When King Hussein of Jordan finally came down from the fence, it was on the wrong side. His speech to his people last week was a ringing condemnation of American bombing and Arab partners in the coalition to drive Iraq from Kuwait. He misrepresented the war as against all Arabs and Islam. Then he went on American Sunday television and tried to reclaim his pained neutrality. It didn't work. The days of radically contradictory speeches to different audiences are over. The world has become too small for that.
King Hussein's priorities are his own crown and head. American and even Israeli officials have expressed sympathy for his predicament and dread of a Jordan without him. But keeping King Hussein in power is not the highest American priority for the Middle East. Winning the war and the peace are. He picked what looks like the losing side. This may get him through the next few weeks with his own people. It is likely to haunt him afterward.
The king was sympathetic to President Saddam Hussein of Iraq because Jordan's Palestinians have fallen for Saddam Hussein's demagogy. Yet the Iraqi dictator's denial of legitimacy to Kuwait's monarchy could easily extend to Jordan's. The king must be terrified of his Iraqi friend.
Jordan is suffering from this war. Its trade is knocked for a loop. Its tourism is dead. Its major industries now are probably (A) violating United Nations sanctions against Iraq and (B) hosting the world press corps. American pilots cruising western Iraq have made a point of being unable to tell a mobile Scud from a Jordanian oil tanker. Small wonder the king wanted his people to think he is on Iraq's side.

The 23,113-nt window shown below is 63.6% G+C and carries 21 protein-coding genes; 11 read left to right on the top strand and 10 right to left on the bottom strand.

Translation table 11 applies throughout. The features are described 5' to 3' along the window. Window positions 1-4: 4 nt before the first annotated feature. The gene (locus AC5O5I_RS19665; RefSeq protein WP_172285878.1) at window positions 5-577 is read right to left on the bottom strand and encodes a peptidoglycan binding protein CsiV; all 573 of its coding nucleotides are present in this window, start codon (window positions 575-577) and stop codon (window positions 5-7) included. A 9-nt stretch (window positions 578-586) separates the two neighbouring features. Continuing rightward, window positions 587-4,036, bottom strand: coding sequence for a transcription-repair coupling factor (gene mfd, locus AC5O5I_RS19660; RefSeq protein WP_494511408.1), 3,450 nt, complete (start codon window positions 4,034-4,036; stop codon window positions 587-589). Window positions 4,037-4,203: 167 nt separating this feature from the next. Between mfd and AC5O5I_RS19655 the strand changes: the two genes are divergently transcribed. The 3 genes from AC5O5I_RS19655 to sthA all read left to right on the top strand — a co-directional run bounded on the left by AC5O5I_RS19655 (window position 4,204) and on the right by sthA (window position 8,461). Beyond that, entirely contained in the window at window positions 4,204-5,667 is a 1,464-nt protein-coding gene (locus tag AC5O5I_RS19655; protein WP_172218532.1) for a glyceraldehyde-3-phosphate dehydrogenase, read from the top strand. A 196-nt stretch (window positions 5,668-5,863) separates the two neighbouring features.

How smart this is in the longer run depends on the outcome of the war. If Saddam Hussein survives to rule Iraq and play a role in Middle Eastern politics, the king's posture is good insurance -- however cynical. If the Iraqi people overthrow their dictator and throw the world spotlight onto his tyranny and discredit him, the other Arabs who joined Saddam's camp are going to be very uncomfortable and isolated.
King Hussein is a nimble fellow who plays for bigger stakes than the $55 million in 1991 foreign aid that the Bush administration is reconsidering. For his own reason, he has undone decades of close relations with the United States, and must live with the consequences. Contrary to the old axiom, nations have interests and friends. Since he has chosen not to be a friend, he is left to hope his survival will be seen in Washington (as it has in the past) to be in the U.S. interest.